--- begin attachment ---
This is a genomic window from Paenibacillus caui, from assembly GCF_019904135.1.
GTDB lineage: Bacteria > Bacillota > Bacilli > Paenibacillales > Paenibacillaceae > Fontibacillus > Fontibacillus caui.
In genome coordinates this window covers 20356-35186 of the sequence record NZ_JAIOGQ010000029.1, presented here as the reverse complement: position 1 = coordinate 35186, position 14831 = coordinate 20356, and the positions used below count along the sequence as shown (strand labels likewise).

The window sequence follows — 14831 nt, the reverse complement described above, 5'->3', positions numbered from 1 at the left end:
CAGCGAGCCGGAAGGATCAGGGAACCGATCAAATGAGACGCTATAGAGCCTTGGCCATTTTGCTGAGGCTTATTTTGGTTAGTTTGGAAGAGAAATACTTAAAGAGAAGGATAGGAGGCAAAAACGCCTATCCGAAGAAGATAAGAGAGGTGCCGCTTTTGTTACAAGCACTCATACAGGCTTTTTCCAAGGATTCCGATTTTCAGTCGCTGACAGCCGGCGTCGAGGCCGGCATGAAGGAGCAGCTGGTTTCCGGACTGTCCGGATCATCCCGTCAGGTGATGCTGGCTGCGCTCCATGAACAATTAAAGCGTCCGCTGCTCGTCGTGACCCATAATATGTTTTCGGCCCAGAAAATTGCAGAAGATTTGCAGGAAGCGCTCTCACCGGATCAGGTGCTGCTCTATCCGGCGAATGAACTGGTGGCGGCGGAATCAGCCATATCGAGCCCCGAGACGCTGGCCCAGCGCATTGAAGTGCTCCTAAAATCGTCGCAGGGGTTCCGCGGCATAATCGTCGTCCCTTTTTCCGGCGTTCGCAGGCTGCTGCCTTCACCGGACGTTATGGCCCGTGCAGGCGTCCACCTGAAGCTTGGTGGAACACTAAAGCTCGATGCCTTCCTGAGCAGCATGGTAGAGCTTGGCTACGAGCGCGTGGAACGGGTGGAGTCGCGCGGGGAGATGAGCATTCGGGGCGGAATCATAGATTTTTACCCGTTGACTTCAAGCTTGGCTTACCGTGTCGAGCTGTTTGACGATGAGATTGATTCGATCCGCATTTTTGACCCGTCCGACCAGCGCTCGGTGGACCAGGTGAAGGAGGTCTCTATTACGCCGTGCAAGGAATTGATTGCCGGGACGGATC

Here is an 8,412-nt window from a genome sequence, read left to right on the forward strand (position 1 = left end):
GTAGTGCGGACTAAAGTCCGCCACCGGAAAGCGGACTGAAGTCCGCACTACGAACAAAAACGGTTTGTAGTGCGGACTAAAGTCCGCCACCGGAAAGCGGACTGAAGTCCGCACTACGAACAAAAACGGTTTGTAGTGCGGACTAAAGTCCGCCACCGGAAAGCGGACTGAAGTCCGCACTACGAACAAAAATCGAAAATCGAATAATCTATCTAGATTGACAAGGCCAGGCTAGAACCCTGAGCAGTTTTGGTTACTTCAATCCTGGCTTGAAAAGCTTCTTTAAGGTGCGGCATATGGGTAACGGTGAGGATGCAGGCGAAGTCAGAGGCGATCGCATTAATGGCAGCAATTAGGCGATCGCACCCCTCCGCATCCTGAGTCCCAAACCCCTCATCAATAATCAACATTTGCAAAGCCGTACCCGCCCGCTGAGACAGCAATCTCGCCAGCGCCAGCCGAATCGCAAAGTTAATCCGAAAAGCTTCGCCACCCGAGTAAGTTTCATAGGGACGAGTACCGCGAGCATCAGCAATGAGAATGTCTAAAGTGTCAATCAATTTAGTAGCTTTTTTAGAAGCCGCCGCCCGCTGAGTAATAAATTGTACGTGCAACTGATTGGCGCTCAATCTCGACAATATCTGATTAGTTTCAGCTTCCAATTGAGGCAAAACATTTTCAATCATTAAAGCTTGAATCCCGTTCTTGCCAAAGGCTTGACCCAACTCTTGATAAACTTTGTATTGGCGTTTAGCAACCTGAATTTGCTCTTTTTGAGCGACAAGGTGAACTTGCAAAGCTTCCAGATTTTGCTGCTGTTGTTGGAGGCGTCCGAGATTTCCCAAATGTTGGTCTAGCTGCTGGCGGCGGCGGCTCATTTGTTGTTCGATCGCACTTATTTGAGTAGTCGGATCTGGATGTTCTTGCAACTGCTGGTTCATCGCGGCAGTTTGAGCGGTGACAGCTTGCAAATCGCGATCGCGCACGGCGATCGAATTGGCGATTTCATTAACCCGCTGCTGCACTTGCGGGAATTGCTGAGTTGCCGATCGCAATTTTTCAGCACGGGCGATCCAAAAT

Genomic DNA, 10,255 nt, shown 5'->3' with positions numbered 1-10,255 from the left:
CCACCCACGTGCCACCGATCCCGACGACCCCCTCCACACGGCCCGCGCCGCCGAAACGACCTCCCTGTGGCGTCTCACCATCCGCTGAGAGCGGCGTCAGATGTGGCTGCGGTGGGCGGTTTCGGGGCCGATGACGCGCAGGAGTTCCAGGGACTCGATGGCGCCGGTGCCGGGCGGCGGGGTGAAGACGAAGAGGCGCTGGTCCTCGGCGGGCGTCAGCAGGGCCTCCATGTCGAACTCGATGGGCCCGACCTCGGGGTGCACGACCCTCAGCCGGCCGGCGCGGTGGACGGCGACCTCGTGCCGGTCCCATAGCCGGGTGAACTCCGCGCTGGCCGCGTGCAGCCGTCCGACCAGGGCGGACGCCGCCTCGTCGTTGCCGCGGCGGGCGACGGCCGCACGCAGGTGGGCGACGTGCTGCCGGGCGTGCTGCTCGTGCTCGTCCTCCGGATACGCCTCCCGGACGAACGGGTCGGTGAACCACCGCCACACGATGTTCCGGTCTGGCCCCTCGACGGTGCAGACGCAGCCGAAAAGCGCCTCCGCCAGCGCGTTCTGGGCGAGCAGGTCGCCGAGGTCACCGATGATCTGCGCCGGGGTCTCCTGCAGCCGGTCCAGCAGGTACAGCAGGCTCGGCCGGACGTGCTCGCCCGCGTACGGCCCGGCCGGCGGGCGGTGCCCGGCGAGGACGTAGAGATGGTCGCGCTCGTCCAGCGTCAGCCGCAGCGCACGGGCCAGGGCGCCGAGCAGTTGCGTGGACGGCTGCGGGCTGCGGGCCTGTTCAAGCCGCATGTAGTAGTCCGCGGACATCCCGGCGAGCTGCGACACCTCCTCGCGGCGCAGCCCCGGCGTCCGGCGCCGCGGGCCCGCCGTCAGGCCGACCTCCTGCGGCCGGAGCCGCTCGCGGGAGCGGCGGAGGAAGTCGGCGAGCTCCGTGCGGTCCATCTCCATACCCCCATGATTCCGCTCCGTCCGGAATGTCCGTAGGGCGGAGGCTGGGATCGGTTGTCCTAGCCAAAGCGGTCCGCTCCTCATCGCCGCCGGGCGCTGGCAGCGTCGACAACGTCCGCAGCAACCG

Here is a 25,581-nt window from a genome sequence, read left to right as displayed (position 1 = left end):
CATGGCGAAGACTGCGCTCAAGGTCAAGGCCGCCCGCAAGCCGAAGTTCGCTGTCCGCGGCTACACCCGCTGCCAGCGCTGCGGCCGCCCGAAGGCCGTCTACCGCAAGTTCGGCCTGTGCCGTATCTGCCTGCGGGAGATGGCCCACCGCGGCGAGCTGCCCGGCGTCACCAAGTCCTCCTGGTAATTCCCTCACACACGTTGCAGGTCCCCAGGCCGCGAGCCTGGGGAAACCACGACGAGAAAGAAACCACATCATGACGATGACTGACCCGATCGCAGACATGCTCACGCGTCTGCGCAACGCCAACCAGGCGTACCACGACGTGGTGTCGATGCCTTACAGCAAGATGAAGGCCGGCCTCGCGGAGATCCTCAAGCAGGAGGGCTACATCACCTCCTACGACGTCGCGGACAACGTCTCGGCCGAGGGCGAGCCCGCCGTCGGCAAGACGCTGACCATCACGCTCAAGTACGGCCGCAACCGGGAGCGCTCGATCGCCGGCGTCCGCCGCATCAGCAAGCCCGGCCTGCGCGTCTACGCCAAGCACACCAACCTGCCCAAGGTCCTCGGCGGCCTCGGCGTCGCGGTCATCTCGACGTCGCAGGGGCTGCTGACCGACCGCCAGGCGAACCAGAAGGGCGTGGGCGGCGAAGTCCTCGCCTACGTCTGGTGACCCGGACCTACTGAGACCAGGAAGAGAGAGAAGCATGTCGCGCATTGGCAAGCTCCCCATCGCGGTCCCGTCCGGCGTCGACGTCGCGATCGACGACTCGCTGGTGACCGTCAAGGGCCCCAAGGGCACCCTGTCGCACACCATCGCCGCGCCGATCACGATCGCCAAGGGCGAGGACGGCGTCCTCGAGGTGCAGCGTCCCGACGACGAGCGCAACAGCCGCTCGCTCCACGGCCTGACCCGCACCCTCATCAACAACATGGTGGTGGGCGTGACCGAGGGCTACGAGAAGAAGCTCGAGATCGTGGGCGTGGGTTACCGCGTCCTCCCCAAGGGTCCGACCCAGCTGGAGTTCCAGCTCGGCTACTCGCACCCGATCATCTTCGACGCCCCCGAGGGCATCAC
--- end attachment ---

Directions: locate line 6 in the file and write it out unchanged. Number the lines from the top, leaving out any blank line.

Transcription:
Here is an 8,412-nt window from a genome sequence, read left to right on the forward strand (position 1 = left end):